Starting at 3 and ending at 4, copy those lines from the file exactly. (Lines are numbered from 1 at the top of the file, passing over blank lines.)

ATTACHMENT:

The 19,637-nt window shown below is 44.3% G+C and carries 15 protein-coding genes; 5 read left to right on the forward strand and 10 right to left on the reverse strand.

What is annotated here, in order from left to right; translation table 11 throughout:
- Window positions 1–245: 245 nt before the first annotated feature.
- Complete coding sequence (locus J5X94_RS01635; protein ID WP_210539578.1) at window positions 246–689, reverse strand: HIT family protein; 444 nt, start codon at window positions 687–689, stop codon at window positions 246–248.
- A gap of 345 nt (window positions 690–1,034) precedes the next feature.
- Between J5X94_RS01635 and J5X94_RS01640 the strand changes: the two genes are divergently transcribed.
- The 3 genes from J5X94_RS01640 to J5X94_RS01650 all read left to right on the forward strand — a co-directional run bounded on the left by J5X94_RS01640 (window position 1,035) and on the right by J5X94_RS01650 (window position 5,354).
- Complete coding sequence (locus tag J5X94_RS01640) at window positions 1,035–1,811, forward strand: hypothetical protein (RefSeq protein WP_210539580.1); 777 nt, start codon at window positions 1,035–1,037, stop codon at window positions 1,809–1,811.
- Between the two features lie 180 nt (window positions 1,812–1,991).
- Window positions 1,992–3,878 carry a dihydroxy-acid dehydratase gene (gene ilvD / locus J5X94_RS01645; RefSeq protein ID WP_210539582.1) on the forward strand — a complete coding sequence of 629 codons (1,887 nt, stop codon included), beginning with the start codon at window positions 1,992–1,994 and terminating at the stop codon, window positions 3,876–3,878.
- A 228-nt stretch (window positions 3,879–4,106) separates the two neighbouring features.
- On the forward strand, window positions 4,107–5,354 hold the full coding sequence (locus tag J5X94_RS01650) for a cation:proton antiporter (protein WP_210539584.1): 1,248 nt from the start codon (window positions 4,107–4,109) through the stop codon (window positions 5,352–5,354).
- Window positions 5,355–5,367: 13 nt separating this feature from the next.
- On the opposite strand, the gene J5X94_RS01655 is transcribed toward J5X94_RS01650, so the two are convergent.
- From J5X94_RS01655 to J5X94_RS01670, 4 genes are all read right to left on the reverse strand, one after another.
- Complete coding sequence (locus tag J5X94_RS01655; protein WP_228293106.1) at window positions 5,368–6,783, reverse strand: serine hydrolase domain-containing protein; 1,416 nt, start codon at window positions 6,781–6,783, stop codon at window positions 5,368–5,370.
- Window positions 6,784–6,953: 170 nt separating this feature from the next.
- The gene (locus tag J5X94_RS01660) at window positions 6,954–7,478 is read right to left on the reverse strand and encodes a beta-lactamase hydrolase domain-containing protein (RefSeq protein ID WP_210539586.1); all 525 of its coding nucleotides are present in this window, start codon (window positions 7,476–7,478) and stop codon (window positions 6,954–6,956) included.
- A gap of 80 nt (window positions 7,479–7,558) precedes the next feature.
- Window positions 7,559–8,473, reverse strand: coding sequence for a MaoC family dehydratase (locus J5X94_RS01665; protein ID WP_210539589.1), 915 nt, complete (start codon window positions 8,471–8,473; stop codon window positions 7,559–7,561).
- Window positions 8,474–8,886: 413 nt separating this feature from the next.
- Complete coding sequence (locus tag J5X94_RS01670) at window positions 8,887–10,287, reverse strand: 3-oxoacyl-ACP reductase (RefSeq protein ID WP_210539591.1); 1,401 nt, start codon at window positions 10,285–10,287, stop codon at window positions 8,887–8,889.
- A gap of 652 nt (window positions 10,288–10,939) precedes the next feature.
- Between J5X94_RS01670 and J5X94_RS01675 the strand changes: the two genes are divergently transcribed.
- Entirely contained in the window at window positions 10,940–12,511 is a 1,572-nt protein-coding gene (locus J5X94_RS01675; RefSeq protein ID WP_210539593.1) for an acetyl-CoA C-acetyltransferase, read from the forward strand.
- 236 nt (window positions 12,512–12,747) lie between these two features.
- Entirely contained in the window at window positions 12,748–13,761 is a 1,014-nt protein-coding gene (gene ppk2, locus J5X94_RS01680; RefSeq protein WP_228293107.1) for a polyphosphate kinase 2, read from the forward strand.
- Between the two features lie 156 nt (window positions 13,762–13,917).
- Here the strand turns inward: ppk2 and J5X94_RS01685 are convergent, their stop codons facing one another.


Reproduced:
- Window positions 1–245: 245 nt before the first annotated feature.
- Complete coding sequence (locus J5X94_RS01635; protein ID WP_210539578.1) at window positions 246–689, reverse strand: HIT family protein; 444 nt, start codon at window positions 687–689, stop codon at window positions 246–248.